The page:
Talk about living and breathing a job.
Nathan Blecharczyk, a 32-year-old who is one of the three co-founders of Airbnb, could easily retreat into the privacy of his San Francisco home after a hard day's work. Instead, the billionaire entrepreneur rents out a section of his home on Airbnb and never tells the guest who he is.
"It has a separate entrance," Blecharcyzk told CNBC in a recent inteview, who's married and is also a new father. "I don't reveal who I am because, first, for privacy reasons, but also because I want to make sure I have the authentic experience that other hosts are experiencing. I don't want them to treat me differently."
Blecharcyzk has hosted more than 100 guests who are unaware that their casual conversations or email exchanges with him is invaluable feedback for the computer engineer. He started Airbnb with two friends seven years ago, and by some estimates, the company is currently valued somewhere north of $10 billion
Blecharczyk was in Singapore last week to speak on a panel at the Singapore Summit, a conference of financial, economic and political leaders. Not surprisingly, his ongoing research continues while he travels: He was staying with a Singapore Airbnb host instead of a hotel.
"I'm in a condo about a mile from here," Blecharczyk said, pointing out the window of the Marina Bay Sands Convention Center where CNBC sat down with him. "The guy is away on business. It's a nice place."
Blecharczyk says 10 percent of the company's customers are now business travelers.
The migration to business clientele may seem surprising for a company that started out targeting vacationers. Indeed, it surprised Blecharczyk himself.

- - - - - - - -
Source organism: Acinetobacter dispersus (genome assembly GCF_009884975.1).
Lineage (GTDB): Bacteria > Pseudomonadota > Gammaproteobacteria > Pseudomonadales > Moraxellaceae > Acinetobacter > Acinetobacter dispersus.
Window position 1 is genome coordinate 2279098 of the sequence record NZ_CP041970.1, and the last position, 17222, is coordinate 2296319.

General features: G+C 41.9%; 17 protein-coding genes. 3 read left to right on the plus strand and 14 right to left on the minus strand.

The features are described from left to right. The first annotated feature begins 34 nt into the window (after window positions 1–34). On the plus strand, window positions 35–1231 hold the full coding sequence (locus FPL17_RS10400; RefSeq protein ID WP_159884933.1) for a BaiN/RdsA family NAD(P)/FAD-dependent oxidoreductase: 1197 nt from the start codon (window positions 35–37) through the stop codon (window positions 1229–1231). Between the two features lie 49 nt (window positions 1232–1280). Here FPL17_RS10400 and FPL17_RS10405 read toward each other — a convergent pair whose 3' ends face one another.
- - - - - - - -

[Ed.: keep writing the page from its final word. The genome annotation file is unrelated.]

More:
"None of this was intuitive. I'd like to say I knew this was all going to happen, but it's really something we observed," he told CNBC. "Business travelers are often looking for a longer stay and are looking to be integrated with their environment a bit more. Combining work and play a bit more."
Airbnb now contracts with billing companies such as Concur, in order to help smooth out expense procedures for business travelers.
In Asia, Airbnb's biggest focus is not necessarily within the region. It's the 700 percent growth in outbound Chinese travelers using Airbnb in the past 12 months, according to Blecharczyk.
The common profile is a young Chinese traveler who's not part of a tour group, is willing to explore independently, and speaks some English.
"I actually hosted two women from Shanghai in my house recently," Blecharczyk said. "It was their first time in the U.S. They were going to study a few weeks at Berkeley. They took the subway, walked through the neighborhood and found me.
He added: "I had to admire the courage of these two women who were leaving their country for the first time and experiencing something different than what they were used to."
Blecharczyk says his priority is cultivating the outbound market, more so than growing a nascent domestic Chinese market, where there's still a degree of cultural resistance to renting out part of a private home to strangers.
As for other parts of Asia, a big focus is Japan: "It has grown almost 400 percent over the last year as a destination. Not just Tokyo, but Osaka, Kyoto and throughout."
This past summer, Airbnb closed on its biggest round of funding yet: $1.5 billion.
Blecharczyk confirmed to CNBC that investors included China's Hillhouse Capital, Sequoia China and Singapore sovereign wealth fund Temasek. But despite whispers of a possible float, he insists the company is in no hurry to go public, especially since it's well-capitalized.
Asked how Airbnb will deploy this fresh injection of capital, Blecharczyk says the funding was not for specific acquisitions.
"We are very much in growth mode. As you become bigger, you need to make bigger bets," he added.